Holiday for a Hero
Twenty-one years ago a fiercely reluctant President Reagan inked the law that made Martin Luther King Jr.'s birthday a national holiday. Reagan signed the bill only after a 15-year tumultuous battle in Congress to get the bill passed, and only then when it was clear that the bill would pass with or without his backing.
Reagan bought North Carolina Sen. Jesse Helms' loud and oft-shouted view that King was not just a noisy racial agitator, but had strong Communist leanings. Reagan barely finished signing the bill when he was asked whether he thought there was any merit to Helms' Communist charge against King. The Gipper couldn't resist the sly aside, "We'll know in about thirty-five years." Reagan referred to the voluminous FBI surveillance tapes on King that a court had ordered sealed until 2027. The year after Reagan signed the bill, Helms trailed badly in the polls in his re-election bid. He was thought to be a surefire loser. He won handily. The reason some media and political pundits gave for Helms stunning reversal: His filibuster against the King holiday bill.
Reagan's quip and Helms rabid opposition sent the not so subtle message that King really didn't merit a national holiday. Legions of state legislators, local officials, and business leaders instantly took the cue. It took more than a decade sparked by ferocious political, and legal battles and intense opposition from industry groups before all fifty states finally capitulated and passed a King holiday law.
That hasn't ended the fight. Though King's holiday is an officially declared public holiday, many local government agencies still refuse to shut their doors that day. A study of hundreds of businesses by BNA Inc., a Washington-based business news publisher, last year, found that more than 40 percent of state and local public agencies keep their doors open on King's birthday. But opposition to a King holiday is deepest and most persistent among businesses. According to the BNA survey, fewer than three out of 10 businesses give their workers the day off. By contrast, about half of American firms give their employees a day off on Presidents' Day. This is the next least celebrated day next to King's birthday.
Smaller, non-unionized companies have the worst record of all. Barely one-quarter of them grant workers a day off. There are strong signs that the wave of enthusiasm of businesses to celebrate the King day has peaked. Their prime argument against the King holiday is still the cost. The estimate is that the holiday costs governments and the private sector $8 billion to give workers the day off. The heavy cost burden is a valid argument particularly for smaller companies with narrow profit margins, and higher labor costs than major corporations. But even if the expense of honoring the day were not a factor, many private businesses, public agencies, and millions of Americans still probably wouldn't bother commemorating the day.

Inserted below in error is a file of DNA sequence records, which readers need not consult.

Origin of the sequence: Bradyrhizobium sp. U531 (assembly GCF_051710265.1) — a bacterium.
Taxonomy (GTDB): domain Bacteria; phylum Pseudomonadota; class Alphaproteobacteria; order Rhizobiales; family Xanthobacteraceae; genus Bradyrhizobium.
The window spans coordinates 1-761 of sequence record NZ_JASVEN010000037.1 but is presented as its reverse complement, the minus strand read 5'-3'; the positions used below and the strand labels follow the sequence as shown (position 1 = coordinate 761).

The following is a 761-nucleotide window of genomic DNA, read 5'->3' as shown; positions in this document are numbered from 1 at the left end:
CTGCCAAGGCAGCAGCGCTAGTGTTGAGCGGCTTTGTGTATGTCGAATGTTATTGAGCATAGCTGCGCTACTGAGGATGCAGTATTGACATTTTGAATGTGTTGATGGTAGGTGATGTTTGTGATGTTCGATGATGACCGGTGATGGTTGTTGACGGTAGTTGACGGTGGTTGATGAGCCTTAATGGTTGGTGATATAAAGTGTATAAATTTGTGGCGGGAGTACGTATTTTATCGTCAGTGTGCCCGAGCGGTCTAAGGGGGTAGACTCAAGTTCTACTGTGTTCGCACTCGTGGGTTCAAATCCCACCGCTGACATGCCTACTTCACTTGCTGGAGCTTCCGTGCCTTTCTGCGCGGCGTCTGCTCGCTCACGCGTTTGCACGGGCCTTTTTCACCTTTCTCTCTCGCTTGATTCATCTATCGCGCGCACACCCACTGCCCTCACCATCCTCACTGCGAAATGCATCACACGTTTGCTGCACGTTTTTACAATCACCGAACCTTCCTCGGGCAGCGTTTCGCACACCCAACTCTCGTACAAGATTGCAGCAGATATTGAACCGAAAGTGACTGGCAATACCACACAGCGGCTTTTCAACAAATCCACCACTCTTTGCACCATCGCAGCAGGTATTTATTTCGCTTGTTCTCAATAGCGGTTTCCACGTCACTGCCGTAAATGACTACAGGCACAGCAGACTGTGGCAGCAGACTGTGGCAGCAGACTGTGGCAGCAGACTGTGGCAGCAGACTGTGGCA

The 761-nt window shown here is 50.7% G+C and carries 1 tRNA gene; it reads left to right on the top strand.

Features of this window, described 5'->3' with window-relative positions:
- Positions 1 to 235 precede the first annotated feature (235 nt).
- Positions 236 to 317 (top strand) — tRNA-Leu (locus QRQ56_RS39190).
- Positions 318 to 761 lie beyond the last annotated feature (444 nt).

They simply do not see King as a legitimate American hero. It's no surprise why. By 1968, King had strayed far from the goals of civil rights and moderate political change. He increasingly incorporated anti-capitalist rhetoric in his speeches, and denounced American society as greedy and materialistic. On several occasions he told friends and Southern Christian Leadership Conference staffers that he believed in "democratic socialism" for America. He often expressed admiration for the writings of Karl Marx. He called America "corrupt" and demanded "a fundamental redistribution of the wealth." He accused the United States government of waging an "imperialist war" of domination against the Vietnamese peasants. This made him a pariah with President Lyndon Johnson's administration. The major civil rights leaders openly slammed him for his war opposition, and his poor people's campaign.
The biggest reason, though, for the continued shunt of the King holiday is the holiday itself. The still widespread public perception is that the King holiday is a holiday exclusively of, by, and for blacks. The blizzard of tributes, proclamations, and speeches on King are rendered more often than not by black officials. The parades and celebrations in cities are held mostly by blacks. Most of the streets, schools, and monuments, parks, and public buildings that have been renamed after King are in black communities, and in many cases they are in the poorest of the poor black neighborhoods.
Despite the skewed public perception, and narrow racial focus of the King holiday, the civil rights movement, that King did more than any single figure to lead and inspire, was an authentic American movement. It increased civil liberties protections, expanded universal voting rights, and produced a vast array of legal, social and educational programs that permanently transformed American society and enriched the lives of millions of Americans of all races and income groups.
Yet, 21 years after Reagan expressed doubt, ambiguity, and out right hostility to King, millions still harbor the same feeling about the King holiday. And many of them have never heard of Helms.